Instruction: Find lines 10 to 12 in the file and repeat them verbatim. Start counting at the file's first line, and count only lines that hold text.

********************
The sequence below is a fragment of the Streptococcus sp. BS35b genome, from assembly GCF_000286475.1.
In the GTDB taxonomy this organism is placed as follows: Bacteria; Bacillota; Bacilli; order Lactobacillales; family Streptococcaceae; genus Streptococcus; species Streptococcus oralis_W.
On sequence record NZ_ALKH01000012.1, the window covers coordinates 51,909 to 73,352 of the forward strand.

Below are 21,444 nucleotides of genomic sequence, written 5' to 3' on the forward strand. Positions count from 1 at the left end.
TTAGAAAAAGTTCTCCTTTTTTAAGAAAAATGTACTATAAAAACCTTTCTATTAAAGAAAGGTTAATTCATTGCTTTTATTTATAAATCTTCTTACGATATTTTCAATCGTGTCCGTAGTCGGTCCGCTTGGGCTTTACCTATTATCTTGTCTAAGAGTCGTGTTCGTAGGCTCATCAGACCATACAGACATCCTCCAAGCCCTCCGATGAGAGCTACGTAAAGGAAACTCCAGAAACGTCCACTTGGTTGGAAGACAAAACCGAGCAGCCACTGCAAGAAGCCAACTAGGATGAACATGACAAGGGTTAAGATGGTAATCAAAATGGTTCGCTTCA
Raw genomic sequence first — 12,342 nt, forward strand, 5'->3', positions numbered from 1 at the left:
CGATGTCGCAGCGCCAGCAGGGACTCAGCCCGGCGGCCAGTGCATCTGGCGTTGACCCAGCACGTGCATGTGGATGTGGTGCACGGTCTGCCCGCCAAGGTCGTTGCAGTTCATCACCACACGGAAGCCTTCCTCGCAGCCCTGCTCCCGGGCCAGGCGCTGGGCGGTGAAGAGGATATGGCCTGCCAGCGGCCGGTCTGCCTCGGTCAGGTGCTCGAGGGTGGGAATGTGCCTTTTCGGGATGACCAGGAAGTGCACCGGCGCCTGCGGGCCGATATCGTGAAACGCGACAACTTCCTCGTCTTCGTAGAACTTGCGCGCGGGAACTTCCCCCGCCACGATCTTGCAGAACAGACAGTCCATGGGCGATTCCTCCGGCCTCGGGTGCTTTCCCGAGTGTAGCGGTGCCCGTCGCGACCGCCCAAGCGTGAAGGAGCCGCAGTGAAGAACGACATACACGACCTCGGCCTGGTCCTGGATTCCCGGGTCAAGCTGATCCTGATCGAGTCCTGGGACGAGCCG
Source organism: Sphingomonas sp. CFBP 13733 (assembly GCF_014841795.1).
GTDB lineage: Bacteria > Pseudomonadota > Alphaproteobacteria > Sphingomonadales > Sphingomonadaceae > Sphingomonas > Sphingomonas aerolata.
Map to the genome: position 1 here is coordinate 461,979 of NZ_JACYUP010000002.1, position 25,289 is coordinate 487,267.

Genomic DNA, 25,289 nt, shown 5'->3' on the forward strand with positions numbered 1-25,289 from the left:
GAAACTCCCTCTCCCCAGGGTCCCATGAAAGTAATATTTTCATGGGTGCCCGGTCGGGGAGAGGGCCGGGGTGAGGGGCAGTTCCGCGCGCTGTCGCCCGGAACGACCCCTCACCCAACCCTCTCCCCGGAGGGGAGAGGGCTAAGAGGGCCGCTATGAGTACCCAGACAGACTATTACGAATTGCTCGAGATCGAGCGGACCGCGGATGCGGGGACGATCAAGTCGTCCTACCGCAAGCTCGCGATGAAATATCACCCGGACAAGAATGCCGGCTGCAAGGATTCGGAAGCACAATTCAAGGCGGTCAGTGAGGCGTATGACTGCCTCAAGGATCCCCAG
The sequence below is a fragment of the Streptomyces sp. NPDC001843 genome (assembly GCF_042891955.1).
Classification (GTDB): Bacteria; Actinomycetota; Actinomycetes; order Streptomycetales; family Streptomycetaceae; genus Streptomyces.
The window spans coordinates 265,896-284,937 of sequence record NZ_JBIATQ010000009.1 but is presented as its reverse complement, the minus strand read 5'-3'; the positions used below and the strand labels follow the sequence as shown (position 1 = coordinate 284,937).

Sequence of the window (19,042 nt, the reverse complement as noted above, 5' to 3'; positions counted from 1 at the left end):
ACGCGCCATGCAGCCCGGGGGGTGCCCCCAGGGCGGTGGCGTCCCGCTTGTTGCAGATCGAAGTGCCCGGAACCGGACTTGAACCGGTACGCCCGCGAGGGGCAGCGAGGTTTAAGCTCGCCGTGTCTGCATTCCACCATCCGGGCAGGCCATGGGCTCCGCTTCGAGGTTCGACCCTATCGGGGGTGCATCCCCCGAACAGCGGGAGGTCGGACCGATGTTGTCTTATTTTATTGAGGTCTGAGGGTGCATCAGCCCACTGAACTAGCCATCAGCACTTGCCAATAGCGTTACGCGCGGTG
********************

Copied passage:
Map to the genome: position 1 here is coordinate 461,979 of NZ_JACYUP010000002.1, position 25,289 is coordinate 487,267.

Genomic DNA, 25,289 nt, shown 5'->3' on the forward strand with positions numbered 1-25,289 from the left:
GAAACTCCCTCTCCCCAGGGTCCCATGAAAGTAATATTTTCATGGGTGCCCGGTCGGGGAGAGGGCCGGGGTGAGGGGCAGTTCCGCGCGCTGTCGCCCGGAACGACCCCTCACCCAACCCTCTCCCCGGAGGGGAGAGGGCTAAGAGGGCCGCTATGAGTACCCAGACAGACTATTACGAATTGCTCGAGATCGAGCGGACCGCGGATGCGGGGACGATCAAGTCGTCCTACCGCAAGCTCGCGATGAAATATCACCCGGACAAGAATGCCGGCTGCAAGGATTCGGAAGCACAATTCAAGGCGGTCAGTGAGGCGTATGACTGCCTCAAGGATCCCCAG